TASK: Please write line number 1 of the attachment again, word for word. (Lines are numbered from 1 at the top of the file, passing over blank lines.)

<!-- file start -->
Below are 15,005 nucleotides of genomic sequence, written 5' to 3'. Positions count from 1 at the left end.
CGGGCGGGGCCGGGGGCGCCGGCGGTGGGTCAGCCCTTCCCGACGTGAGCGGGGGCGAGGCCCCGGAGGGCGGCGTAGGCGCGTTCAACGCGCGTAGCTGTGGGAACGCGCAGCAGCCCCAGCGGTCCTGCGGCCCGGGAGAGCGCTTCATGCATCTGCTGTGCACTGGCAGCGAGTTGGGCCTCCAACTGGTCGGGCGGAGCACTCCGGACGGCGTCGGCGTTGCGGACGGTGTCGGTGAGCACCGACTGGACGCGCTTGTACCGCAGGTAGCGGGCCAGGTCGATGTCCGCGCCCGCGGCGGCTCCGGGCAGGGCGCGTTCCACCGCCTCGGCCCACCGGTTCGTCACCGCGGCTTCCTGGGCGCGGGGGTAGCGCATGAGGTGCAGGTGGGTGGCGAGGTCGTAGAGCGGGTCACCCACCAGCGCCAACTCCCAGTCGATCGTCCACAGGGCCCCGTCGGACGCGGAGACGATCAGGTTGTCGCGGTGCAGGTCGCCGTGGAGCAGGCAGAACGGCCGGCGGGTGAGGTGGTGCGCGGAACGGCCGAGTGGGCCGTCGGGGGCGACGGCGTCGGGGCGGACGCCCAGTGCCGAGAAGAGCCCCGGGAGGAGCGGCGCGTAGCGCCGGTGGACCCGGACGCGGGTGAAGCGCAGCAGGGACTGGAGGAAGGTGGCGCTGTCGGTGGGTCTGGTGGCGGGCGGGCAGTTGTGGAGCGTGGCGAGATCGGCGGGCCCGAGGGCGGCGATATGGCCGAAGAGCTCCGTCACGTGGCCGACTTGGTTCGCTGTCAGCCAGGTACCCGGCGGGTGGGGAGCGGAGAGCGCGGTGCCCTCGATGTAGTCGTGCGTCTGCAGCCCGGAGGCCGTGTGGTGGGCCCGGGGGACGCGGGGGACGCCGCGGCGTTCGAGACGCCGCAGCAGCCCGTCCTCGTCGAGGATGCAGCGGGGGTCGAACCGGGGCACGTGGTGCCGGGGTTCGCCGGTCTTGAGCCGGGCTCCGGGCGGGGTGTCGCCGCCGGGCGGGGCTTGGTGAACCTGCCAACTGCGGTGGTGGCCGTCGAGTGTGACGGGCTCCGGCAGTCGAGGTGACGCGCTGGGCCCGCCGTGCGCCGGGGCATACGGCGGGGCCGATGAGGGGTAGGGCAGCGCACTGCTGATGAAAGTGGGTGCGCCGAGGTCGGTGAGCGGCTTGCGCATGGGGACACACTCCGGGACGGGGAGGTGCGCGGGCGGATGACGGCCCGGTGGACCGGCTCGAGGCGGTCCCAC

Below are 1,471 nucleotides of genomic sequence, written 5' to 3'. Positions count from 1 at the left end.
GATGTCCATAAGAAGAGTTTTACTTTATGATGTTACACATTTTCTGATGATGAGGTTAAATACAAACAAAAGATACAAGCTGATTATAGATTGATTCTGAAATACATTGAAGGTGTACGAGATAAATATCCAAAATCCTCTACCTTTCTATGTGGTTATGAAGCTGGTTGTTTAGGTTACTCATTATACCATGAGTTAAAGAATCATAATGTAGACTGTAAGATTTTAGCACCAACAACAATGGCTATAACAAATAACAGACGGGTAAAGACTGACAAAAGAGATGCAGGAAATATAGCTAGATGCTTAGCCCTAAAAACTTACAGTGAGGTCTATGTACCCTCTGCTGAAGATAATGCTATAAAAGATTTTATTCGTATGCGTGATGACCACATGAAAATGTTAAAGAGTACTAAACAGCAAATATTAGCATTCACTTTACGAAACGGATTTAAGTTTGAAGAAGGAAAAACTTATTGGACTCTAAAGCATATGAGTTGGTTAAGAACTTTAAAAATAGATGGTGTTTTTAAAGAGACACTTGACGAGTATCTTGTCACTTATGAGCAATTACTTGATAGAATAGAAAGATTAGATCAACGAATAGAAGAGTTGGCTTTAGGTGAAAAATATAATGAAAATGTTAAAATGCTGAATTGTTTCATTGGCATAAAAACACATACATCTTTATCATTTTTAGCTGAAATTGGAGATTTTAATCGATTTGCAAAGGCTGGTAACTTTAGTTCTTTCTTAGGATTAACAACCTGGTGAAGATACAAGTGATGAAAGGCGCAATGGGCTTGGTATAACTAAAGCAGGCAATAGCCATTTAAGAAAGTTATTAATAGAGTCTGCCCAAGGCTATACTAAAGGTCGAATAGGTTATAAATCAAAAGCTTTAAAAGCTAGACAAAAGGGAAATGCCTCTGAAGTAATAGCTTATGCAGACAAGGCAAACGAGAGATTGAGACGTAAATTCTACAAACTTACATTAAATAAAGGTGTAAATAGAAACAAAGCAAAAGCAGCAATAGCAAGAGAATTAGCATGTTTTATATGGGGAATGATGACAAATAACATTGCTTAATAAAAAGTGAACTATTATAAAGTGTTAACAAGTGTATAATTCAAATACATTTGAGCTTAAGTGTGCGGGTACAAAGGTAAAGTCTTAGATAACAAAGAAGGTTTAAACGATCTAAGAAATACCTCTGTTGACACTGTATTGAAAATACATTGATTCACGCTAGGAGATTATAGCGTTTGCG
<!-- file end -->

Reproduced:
Below are 15,005 nucleotides of genomic sequence, written 5' to 3'. Positions count from 1 at the left end.